Default profile image
Respectfully, your challenge is to accept that your family hasn't accepted you and your husband 100% without it getting in the way of you making decisions for the good of the family. If you think your mother will cut you out of the will, for whatever reasons, then it's best to conversate with her about it, without lawyers involved, because she expected you to trust her when you spoke to her concerning the will, regardless of what's gone down. Whether it's about the money or not, you need to realise that your actions aren't helping relations between you and your family. Your lawyer won't tell you that and you need to ask yourself if that's what you need right now. Just as you made a decision with your life some years ago, and have been successful with finding happiness with your husband and leading a fulfilling life with him, your mother now deserves to live her remaining years as comfortable as she can, and if it means a new agreement being signed for her benefit by her adult children, then so be it. Sooner or later, you're going to have get over having the rug pulled out from under you as you post, and understand to learn from your past without living in it. You come across as a decent guy but you're trying too hard to solve this issue when the easy solution is staring you in the face.

Father passed away, mother wants to change will, need advice!

Default profile image
First have a conversation with your mother. Be very clear about what your rights are concerning this first stage of beneficiary settlements from the trust. If you are, then don’t be hesitant to tell your mother and her lawyer that you wish to opt out of anything for the future concerning your mothers will. Simply ask that the wishes of your father trust be implemented and that you receive your beneficiary amount as indicated in the original trust. You must be willing to accept this “ final” amount and be on with your life.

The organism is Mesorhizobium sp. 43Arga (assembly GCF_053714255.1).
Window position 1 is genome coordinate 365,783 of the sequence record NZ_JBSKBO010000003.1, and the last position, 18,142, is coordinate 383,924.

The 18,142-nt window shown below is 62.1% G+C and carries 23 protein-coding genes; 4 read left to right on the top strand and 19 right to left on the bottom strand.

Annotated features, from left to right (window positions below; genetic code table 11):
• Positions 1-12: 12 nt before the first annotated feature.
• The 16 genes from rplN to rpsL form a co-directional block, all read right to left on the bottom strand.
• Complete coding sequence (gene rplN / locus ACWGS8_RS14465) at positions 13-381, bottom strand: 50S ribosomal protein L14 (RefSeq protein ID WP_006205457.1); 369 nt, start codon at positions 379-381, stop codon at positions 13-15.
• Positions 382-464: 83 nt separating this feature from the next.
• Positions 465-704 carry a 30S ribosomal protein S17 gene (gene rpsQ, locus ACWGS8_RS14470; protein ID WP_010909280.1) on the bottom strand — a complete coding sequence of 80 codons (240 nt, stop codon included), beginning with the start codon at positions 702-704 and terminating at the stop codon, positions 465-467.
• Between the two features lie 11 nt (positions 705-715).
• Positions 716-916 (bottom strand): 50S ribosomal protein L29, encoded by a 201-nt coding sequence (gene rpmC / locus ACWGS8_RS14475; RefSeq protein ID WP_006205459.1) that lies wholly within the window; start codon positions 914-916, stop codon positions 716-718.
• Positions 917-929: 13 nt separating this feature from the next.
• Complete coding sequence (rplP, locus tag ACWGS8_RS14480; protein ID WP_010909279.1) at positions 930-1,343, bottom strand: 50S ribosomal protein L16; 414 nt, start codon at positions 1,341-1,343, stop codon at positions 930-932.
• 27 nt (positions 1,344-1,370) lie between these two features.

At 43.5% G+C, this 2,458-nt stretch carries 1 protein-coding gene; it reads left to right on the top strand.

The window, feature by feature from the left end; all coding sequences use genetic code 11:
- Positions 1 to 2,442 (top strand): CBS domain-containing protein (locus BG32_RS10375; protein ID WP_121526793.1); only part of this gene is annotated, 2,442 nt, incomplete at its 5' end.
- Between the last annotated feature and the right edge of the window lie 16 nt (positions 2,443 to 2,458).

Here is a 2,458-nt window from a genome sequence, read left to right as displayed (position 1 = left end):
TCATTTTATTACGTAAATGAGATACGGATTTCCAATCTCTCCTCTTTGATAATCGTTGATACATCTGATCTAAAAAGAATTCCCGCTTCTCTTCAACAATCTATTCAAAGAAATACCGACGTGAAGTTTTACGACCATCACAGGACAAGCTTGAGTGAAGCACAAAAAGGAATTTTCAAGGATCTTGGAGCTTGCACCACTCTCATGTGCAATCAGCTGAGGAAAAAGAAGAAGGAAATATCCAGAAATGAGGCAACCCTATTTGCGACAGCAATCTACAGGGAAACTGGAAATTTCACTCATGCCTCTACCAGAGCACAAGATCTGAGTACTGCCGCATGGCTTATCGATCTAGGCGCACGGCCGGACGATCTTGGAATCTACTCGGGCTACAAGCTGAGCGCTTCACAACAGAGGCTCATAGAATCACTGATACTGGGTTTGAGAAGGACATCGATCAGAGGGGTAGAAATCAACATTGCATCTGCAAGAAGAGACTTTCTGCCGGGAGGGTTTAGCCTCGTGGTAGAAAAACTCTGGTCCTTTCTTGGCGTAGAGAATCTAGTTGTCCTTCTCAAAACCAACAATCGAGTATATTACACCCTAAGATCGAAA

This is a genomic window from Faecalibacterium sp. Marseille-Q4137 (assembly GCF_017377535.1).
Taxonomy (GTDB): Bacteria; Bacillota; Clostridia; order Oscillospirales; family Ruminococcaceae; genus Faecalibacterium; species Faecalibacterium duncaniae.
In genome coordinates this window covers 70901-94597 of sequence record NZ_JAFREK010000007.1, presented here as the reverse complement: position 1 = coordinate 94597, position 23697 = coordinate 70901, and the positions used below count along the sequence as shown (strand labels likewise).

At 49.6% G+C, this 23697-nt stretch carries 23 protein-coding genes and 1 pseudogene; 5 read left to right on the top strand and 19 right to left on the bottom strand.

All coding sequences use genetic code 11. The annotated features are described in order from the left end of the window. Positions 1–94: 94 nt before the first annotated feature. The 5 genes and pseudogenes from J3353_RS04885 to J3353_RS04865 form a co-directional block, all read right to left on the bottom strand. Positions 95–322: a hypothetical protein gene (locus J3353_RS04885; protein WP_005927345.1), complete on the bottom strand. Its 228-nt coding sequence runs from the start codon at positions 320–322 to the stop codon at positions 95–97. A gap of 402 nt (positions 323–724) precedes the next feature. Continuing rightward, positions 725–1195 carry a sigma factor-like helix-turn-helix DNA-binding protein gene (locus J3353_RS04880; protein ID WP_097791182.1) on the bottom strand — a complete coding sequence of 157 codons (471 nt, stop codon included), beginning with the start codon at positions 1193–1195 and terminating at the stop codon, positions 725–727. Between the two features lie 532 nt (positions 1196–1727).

Father passed away, mother wants to change will, need advice!

JENNIFER01 profile image
First off I am so sorry your own parents didn't accept you for who you are. You are a human being that has feelings and that must of felt awful knowing that the loving christian parents you knew cut you off and out of their lives. I think that is awful for them to do that. They should have shown love for you. I would definitely have my attorney explain things and I would not sign it. I think you deserve to grant your father's wishes as it was on the will. It is not being spiteful but I think you should keep things how they are. That is what he wanted. It will also help you since they cut you off and not their other children because they were "normal" and you did not fall into their norm of how you should be. That is very shallow and unloving. They showed the opposite of what a good christian person should be. You made your life choice and its not even a choice, it is who you are and a parent's duty is to love their children. They might not agree in your life style or whatever but they should love you and support you and let you live and be happy. Do not sign. Good luck. Keep being you❤ Your Reply

Father passed away, mother wants to change will, need advice!

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Love the sinner; hate the sin. Have you ever heard that? I bet you have and I bet your parents did also. Strong, Bible aware Christians consider homosexuality a sin whether you agree with it or not. The good news is, it is no greater a sin then the sins your parents, siblings, and all of us have and continue to commit. They all can be forgiven. Perhaps your parents could have shown their love differently. With that out of the way, maybe you can see the will of your parents as a partnership. Most marriages are consider partnerships and each is legally entitled to speak for the other when the other can't. If I understand your post correctly, your father did not initially leave anything to you, your parents initially left something for you. I'm reminded of a movie scene where two adversaries (who still loved each other) were at a table with numerous lawyers for both sides. After the lawyers litigiously and expensively attempted to resolved the issue, the two individuals left the room alone and resolved the issue with loving communication. Try that and let us know how it goes.